Astronomy Picture of the Day
June 6, 2013

Fensal, Aztlan and Kraken Mare
Fensal, Aztlan and Kraken Mare

Credits: NASA/JPL-Caltech/Space Science Institute - Credits for the additional process. and color.: Dr Paolo C. Fienga/Lunar Explorer Italia/IPF

Although it is almost completely hidden from human eyes, the NASA - Cassini Spacecraft can still spot a few dark Features on the Surface of Titan thanks to its special Near-InfraRed Filters. The Surface Features visible here, near the Equatorial Belt, have been dubbed "Fensal" and "Aztlan" by Planetary Scientists and they are believed to be vast (---> large and very long) Dunes made of Particles of Dust (mixed-up with, most likely, other Elements) that precipitated out of the Atmosphere of Titan (but some other possibilities about their origin and composition can also be well considered); on the other hand, near the North Pole of Titan, it is also well visible the largest body of liquids existing on this fascinating Saturnian moon, such as the Kraken Mare.

Furthermore, just barely visible right on top of the South Pole, the huge Vortex that was spotted quite some time ago and that keeps Planetary Scientists busy trying to understand the actual reasons that caused its sudden formation, as well as and the amount of time during which it will still remain active (obviously assuming that such a Vortex is just a seasonal and not a - now - permanent phenomenon).

This view looks toward the Saturn-facing Hemisphere of Titan; North is up and rotated 32° to the right (Dx) and the image was taken with the NASA - Cassini Spacecraft Narrow-Angle Camera on April 13, 2013 using a Spectral Filter sensitive to Wavelengths of Near-InfraRed Light centered at 938 nanometers. The view was acquired at a distance of approximately 1,2 Million Miles (such as about 1,93 Million KiloMeters) from Titan and at a Sun-Titan-Cassini Spacecraft, or Phase, Angle of . The image scale is roughly 7 miles (such as about 11,26 Km) per pixel.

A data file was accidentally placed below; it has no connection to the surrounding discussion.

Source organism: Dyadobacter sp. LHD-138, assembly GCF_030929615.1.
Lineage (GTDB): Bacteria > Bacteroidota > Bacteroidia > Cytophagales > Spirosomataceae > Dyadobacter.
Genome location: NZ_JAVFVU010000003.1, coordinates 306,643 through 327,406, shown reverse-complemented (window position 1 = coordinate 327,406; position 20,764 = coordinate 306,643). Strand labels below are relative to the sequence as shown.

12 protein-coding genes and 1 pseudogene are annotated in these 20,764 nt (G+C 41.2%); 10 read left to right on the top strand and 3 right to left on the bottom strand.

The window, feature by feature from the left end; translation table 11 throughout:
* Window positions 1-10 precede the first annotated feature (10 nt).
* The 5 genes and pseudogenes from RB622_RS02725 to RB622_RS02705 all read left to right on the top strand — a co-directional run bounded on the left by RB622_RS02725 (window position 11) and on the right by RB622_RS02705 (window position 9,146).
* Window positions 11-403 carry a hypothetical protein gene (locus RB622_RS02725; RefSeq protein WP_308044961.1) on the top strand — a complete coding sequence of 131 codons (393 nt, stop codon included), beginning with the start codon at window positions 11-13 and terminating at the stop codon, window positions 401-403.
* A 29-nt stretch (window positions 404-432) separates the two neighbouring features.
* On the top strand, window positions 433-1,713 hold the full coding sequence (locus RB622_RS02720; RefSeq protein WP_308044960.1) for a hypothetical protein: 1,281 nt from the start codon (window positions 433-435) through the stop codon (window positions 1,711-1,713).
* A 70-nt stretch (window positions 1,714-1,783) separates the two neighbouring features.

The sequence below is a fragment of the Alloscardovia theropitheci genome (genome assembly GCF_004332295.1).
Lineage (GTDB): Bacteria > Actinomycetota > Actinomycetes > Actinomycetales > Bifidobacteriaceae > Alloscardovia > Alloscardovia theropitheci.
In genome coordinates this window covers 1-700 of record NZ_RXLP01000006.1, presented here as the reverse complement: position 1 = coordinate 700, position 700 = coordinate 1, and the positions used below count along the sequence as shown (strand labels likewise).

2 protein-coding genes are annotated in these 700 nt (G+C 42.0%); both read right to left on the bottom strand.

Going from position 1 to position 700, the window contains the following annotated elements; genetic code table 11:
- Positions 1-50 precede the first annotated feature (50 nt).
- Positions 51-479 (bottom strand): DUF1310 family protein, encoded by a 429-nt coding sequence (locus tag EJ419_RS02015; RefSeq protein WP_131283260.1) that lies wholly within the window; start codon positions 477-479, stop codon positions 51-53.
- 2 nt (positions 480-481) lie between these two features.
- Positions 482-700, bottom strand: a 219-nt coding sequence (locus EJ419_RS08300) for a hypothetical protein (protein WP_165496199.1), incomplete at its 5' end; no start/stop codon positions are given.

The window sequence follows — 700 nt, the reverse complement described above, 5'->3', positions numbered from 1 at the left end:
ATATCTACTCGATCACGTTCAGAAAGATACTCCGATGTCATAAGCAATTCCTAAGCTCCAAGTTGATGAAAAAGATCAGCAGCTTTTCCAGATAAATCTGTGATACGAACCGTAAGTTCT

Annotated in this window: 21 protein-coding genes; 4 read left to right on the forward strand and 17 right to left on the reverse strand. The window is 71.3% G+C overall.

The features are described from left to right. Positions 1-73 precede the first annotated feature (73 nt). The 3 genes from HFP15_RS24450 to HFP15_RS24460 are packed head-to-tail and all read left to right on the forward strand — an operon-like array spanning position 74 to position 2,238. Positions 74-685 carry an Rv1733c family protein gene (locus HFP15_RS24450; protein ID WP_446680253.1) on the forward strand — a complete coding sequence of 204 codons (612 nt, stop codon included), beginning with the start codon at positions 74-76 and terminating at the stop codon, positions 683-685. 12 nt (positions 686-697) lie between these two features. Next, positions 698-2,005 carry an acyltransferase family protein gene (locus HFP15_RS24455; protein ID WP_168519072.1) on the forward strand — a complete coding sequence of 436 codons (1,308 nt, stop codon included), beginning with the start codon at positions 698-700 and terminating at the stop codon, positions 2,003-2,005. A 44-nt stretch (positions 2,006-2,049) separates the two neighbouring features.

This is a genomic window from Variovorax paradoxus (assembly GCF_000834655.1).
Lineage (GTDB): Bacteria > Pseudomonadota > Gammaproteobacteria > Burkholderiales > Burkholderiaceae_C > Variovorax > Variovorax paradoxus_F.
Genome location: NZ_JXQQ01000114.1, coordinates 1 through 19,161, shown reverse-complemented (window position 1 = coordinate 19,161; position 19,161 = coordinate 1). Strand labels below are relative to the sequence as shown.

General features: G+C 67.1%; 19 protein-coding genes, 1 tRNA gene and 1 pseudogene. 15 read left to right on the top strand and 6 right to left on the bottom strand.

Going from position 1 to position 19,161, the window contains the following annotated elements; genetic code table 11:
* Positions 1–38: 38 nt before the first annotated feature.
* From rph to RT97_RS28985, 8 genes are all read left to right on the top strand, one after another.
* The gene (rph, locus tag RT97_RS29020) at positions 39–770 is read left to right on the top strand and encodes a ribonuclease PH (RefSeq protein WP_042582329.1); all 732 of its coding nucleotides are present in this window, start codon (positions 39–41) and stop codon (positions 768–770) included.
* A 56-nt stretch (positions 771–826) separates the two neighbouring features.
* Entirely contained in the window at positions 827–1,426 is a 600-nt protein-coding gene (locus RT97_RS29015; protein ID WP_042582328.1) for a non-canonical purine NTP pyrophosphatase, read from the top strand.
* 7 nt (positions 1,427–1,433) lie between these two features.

This picture (which is an Original NASA - Cassini Spacecraft b/w frame published on the NASA - Planetary Photojournal and identified by the n. PIA 14663) has been additionally processed, magnified and then colorized, according to an educated guess carried out by Dr Paolo C. Fienga (LXTT-IPF), in Absolute Natural Colors (such as the colors that a human eye would actually perceive if someone were onboard the NASA - Cassini Spacecraft and then looked outside, towards the Saturnian moon Titan), by using an original technique created - and, in time, dramatically improved - by the Lunar Explorer Italia Team. Different colors, as well as different shades of the same color, mean, among others, the existence of different Elements present in the Atmosphere of Titan, each having a different Albedo (---> Reflectivity) and Chemical Composition.

Note: it is possible (but we, as IPF, have no way to be one-hundred-percent sure of such a circumstance), that the actual luminosity of the Clouds and Hazes (as well as the luminosity of Titan itself) seen in this frame would appear, to an average human eye, way lower than it has been shown (or, better yet: interpreted) here.



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